NIRVANA (See also “Dark Night of the Soul,” “Mind,” “The ‘No’ Meditation,” “Third-eye Energy Center,” “Throat Energy Center,” and “Self.”)

Nirvana is the experience of what might be called a blazing awareness of yourself and your surroundings with no inner content: no images, no thoughts, no memories, and no emotions. You are able to speak with others normally and to act as a normal, if somewhat quiet, human in the normal world. But internally, you are simply an awareness looking out of a body shell.

The word “nirvana” is a Hindu and Buddhist term which means “zero” or “nothing” awareness. Muslim Sufis describe nirvana as “fana” or “annihilation” because your day-to-day personality is annihilated. Other spiritual traditions have similar descriptions for this experience that, though not common to all meditators, has happened to many people throughout the ages and wherever people live. (See also “Dark Night of the Soul.”)

The experience itself is not really of “nothing.” Though you may find it through meditation (see “The ‘No’ Meditation,” “Third-eye Energy Center,” and “Throat Energy Center,”) you also might fall into it as if by accident. In addition, the experience itself is neither negligible nor minor. It is, rather, a strong, even intense awareness in which your own personality or normal self (see “Self”) is absent. The most common or “lowest” level of it is not a negative or a positive experience, and does not feel either good or bad. It just simply is.

Some Buddhist and Hindu writers describe several states or levels of nirvana. Advanced meditators may move in and out of these at will. The higher the level of nirvana, the more powerful or deeper the meditation energies that you will experience (see “mystic”). Many of the higher levels contain positive energies of illumination (see) by light, love, peace, and other strong experiences.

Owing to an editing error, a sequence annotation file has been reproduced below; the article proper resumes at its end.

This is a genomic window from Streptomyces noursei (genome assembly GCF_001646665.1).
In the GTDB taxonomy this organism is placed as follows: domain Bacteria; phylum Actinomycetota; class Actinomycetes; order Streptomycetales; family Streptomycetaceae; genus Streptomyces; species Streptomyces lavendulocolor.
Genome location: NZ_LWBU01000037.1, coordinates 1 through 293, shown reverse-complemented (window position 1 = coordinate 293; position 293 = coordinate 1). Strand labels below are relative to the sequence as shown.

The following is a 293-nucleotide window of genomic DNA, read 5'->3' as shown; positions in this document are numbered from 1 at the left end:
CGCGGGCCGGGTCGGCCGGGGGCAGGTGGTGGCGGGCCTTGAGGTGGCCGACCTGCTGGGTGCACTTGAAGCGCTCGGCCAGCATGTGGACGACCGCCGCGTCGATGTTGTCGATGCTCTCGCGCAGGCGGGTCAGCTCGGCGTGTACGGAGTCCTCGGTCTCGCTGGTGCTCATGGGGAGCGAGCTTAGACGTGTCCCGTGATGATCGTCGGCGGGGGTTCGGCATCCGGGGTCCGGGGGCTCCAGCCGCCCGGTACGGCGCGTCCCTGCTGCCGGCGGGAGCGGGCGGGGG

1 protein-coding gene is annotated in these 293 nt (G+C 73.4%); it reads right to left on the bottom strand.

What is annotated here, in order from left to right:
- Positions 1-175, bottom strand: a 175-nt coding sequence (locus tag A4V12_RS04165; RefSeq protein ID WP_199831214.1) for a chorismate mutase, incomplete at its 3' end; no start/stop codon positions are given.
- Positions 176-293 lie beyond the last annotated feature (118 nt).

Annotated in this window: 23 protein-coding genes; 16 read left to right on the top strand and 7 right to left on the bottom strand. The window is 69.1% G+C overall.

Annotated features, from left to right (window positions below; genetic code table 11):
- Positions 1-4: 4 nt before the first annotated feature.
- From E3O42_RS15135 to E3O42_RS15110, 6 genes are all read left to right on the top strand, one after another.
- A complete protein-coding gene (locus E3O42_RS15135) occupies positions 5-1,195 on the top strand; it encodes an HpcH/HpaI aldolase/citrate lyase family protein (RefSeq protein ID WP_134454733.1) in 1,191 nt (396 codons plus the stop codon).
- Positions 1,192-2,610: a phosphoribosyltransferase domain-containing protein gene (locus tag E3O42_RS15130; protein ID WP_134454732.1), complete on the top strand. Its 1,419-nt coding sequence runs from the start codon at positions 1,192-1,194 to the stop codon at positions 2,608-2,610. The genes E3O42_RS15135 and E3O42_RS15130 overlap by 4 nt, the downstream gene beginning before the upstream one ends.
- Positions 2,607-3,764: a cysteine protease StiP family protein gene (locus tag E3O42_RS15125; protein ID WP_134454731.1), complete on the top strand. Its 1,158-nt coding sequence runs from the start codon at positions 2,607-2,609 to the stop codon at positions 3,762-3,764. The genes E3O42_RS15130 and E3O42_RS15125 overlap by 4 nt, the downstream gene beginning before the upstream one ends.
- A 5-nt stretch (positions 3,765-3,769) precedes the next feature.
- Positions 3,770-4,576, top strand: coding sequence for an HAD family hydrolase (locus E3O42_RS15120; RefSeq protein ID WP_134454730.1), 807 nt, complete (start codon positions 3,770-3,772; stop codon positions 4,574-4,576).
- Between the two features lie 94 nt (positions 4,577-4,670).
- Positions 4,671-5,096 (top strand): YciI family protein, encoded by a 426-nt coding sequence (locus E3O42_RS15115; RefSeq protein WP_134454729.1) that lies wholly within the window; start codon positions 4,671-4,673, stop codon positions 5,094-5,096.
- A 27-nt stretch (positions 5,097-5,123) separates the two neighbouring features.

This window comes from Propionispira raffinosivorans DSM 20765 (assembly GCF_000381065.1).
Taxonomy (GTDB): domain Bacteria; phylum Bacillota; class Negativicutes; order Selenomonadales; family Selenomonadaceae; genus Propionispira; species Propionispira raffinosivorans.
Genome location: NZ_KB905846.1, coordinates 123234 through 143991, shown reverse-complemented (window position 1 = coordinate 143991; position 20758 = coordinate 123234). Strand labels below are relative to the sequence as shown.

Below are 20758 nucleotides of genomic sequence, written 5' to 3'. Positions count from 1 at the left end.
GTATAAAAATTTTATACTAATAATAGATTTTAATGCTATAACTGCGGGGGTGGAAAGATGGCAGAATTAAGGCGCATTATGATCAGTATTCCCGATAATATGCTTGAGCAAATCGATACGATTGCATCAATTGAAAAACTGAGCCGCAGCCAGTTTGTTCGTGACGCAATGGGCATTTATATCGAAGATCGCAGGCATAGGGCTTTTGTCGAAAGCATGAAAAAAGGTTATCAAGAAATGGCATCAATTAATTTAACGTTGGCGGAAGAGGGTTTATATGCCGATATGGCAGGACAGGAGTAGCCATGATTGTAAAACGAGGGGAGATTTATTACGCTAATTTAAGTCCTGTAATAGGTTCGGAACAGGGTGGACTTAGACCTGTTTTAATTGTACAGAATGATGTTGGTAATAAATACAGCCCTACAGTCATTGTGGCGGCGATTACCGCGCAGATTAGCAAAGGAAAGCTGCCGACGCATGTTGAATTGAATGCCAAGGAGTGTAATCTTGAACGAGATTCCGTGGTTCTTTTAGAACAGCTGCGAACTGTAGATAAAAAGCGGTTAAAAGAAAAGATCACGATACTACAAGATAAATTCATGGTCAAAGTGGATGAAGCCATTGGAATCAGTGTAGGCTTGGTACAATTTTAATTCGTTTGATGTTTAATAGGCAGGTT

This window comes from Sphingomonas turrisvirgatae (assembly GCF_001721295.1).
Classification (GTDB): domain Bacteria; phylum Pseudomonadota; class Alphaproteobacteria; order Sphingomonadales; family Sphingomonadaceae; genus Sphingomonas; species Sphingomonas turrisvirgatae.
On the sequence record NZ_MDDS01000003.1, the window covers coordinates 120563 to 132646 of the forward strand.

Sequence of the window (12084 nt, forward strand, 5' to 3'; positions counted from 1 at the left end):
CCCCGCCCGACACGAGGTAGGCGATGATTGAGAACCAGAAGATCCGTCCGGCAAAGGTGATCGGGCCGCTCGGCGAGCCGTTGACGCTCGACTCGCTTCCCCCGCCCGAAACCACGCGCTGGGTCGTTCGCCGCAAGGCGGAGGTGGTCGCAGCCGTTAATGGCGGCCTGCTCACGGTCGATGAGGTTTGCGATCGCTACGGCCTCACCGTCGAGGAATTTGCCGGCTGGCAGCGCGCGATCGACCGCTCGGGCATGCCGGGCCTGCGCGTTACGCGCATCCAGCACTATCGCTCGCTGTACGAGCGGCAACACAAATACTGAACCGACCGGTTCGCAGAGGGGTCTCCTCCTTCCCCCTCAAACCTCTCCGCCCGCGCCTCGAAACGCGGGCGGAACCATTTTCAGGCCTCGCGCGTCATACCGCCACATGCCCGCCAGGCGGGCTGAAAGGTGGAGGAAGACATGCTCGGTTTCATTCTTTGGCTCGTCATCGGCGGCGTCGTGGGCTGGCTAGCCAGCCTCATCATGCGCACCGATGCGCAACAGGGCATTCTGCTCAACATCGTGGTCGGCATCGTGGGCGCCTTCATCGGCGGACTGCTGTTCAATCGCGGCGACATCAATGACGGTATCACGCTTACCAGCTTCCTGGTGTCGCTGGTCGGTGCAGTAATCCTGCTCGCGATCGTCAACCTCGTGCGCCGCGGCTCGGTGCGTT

If you accidentally fall into or discover nirvana–usually a lower level of it–you will automatically come out of it after a time. This time may be brief, or it may last for months. Falling into it by accident may come from high levels of stress, drug use, or mental self-examination, especially if you are trying to rid yourself internally of old patterns of thinking or feeling.

A particularly unique experience happens to some in nirvana or in other strongly cleared states of mind and feeling in meditation, according to Patanjali (Patanjah) in his Yoga Aphorisms. He says that some thoughts, emotions, and physical feelings are not ours. They come to us from external (outside of the body) sources. When this happens, he says, the external energies appear as seeds or seed husks first. Then, if you do not reject them–if you let them into your own body vicinity–they will blossom into thoughts, emotions, or physical feelings. Thoughts are smaller, lighter seeds; emotions and physical feelings are darker and larger.